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7 Responses to “Single, Black, Female & Fabulous!Comment RSS feed

  • Justin
    April 22nd, 2010 8:14 pm

    On point, as usual, Nicole! This is NOT news, but rather just an excuse for more signifying, pandering and selling books/ad space. It’s a shame, but even this level of mediocre programming is lauded as a success in our community because 15 or 20 years ago an all Black panel on a major network talking about anything would have been unheard of. I just wish our “progress” in the media could be used for something a little more substantive.

    It’s so frustrating that every image, every story, every subtext and every news piece about the Black community has the undercurrent of Black male failure on some level. Why can’t folks just laud Black female achievement without stating that it’s only because all the brothers are losers? It’s a refrain that is all too common in our country’s dialogue about race–professionally, we’re underachievers; academically, we’re inferior; and romantically, we’re unavailable.

  • sharon
    April 23rd, 2010 2:13 pm

    Though the actual convo was 3 hours long, I suspect that the editing didn’t deprive us of anything more substantive. Yet another presentation of our concerns as pathological. SMH

  • Julia
    April 23rd, 2010 4:15 pm

    [Purposely] Missed it, but you and other black women bloggers who feel this way should let the producers over @ Nightline have it. Steve Harvey and Sherri Shepard — entertainers — leading such a discussion — ridiculous. Izrael — bitter. Hill gets a pass ’cause he’s educated, thoughtful and has never been on the chitlin’ circuit.

  • theHotness
    April 23rd, 2010 4:43 pm
    Author's Reply

    @Justin: Yeah I think a few things are happening here. I think this “obsession” with the love lives of Black women serves to disempower us. By making our single status pathological says Black women may be successful professionally but they are failures personally. They are unhappy and can’t even keep a man. I think with the mega success of so many single Black women like Oprah, Tyra, Halle, etc. reportage like this implicitly takes them down a notch and attempts to make their success less attractive to Black women. I also think that by focusing less on Black people who are married or who are in fulfilling committed relationships the media is creating a schism between Black America and what we see in the White House. Michelle and Barack Obama then become the exception, the anomaly and therefore less connected to Blackness and Black folk. Just some after thoughts.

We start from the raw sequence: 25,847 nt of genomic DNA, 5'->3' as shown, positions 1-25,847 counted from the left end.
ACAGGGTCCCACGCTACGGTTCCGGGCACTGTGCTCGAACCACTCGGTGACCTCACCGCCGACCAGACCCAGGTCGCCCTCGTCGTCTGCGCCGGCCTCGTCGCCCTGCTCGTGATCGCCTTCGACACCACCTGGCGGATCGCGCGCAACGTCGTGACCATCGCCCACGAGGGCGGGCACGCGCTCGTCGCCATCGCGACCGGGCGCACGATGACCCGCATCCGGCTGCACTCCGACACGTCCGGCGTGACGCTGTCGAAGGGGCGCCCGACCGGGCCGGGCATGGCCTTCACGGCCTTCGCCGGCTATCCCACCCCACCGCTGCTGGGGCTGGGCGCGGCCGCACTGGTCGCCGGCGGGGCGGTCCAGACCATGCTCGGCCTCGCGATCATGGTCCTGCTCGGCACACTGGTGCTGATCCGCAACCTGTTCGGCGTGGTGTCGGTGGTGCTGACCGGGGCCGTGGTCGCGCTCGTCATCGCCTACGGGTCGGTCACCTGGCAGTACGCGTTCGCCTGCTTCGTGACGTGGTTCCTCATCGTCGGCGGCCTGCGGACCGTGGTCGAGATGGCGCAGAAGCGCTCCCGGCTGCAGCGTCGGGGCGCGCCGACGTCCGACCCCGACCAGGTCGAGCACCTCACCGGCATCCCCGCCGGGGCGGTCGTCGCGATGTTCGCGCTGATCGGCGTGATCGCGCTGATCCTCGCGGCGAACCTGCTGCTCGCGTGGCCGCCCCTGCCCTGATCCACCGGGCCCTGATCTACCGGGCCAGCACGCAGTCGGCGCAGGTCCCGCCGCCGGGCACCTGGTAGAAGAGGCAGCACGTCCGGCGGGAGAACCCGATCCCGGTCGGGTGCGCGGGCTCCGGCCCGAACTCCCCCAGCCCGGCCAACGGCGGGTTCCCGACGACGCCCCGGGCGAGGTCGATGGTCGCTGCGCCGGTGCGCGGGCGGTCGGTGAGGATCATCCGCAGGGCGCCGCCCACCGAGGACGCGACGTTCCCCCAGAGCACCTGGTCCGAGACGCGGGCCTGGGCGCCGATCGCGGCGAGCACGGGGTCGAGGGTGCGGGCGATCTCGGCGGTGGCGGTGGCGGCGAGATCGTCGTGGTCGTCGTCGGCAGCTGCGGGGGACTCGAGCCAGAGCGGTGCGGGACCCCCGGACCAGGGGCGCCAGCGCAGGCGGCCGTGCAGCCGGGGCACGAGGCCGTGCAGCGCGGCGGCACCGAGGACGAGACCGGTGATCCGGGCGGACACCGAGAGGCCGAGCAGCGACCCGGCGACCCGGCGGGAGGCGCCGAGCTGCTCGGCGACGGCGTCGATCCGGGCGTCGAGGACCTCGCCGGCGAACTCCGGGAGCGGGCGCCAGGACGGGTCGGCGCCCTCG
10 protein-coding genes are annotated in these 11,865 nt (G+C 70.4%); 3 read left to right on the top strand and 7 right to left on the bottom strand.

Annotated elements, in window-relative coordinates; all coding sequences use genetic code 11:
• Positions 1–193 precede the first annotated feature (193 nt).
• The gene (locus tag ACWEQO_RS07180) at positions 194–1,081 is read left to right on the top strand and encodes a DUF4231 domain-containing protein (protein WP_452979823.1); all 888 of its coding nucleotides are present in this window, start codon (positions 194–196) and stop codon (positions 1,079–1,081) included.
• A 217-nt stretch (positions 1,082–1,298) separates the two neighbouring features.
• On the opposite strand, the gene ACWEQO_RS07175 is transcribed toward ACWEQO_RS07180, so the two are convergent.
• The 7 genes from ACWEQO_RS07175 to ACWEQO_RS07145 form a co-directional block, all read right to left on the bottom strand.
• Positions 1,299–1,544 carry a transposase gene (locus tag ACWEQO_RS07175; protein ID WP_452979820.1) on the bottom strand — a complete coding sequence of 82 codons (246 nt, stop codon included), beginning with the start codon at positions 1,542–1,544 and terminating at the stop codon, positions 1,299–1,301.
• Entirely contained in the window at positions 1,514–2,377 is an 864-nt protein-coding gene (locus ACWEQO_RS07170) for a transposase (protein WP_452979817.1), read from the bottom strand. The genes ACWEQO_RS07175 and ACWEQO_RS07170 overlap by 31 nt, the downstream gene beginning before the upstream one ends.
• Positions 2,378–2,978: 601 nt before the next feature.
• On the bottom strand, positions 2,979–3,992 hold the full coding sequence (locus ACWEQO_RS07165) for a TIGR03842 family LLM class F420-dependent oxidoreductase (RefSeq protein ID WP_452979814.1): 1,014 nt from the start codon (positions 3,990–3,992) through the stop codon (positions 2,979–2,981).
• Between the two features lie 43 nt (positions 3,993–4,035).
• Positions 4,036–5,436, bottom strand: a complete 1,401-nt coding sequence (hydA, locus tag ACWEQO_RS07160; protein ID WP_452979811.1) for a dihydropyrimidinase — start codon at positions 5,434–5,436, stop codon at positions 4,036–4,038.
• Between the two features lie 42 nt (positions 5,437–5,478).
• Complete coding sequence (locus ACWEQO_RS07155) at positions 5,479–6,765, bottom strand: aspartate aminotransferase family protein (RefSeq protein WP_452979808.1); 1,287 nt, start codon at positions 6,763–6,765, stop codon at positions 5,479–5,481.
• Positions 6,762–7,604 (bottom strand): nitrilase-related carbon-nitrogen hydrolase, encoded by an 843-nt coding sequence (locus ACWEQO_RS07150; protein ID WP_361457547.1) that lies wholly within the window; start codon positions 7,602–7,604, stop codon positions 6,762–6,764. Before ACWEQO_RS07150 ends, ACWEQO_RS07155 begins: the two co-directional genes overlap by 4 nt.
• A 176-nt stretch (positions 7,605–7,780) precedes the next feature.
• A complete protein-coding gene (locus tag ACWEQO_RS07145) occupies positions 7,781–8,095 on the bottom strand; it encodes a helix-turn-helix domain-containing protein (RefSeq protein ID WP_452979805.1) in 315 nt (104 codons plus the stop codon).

@Sharon: 3 hours of Sherri talking about her weave!
    @Julia: Yeah I’m not watching anymore of these type of reports. I helped to drive their ratings up and so the buck has to stop here 1st!

  • Zelle
    April 23rd, 2010 5:32 pm

    Once again Nicole you’ve been able to express so much of what I’ve been feeling. The assault on Black women in the media is real! And it’s everywhere – in music, television, film and on gossip blogs. There is no escape. I’ve had to deactivate an account or two and turn off the radio and television just to filter out some of the noise. I think sometimes as Black people we don’t see the bigger picture and often times forget that we’re not talking amongst ourselves. The constant negative images, attitudes, dialogue not only affects us and how we see ourselves but it perpetuates to the world that we as black women and black men are still less than.

  • KG
    April 24th, 2010 1:24 pm

    Unfortunately, I tuned out when CNN aired Blacks in America. The fact that it was sanctioned by ESSENCE and was at the same time painfully insulting was really the last straw for me. Plus, I know its petty but why are there NEVER any sistahs with natural hair repped? Off the subject I know, but couldn’t Jill have rocked her natural in Why Did I Get Married (1 or 2). Mainstream white and Black media render so many aspects of our culture invisible, so often that it truly makes me nauseous. Not even Black media stands for anything today. Corporate media (Black and white) are so focused on reaching the lowest common denominator that they dumb themselves down to the point of being simply moronic. Real reporting, investigation and deconstruction of relevant issues is no longer profitable. So, they don’t bother. I mean really, who needs Charlayne Hunter Gault when we’ve got Sherri Shepherd and Flav’s New York?

  • Tiffany
    April 25th, 2010 10:28 am

    Nicole great post you are on point this one.

    Peace, Love and Chocolate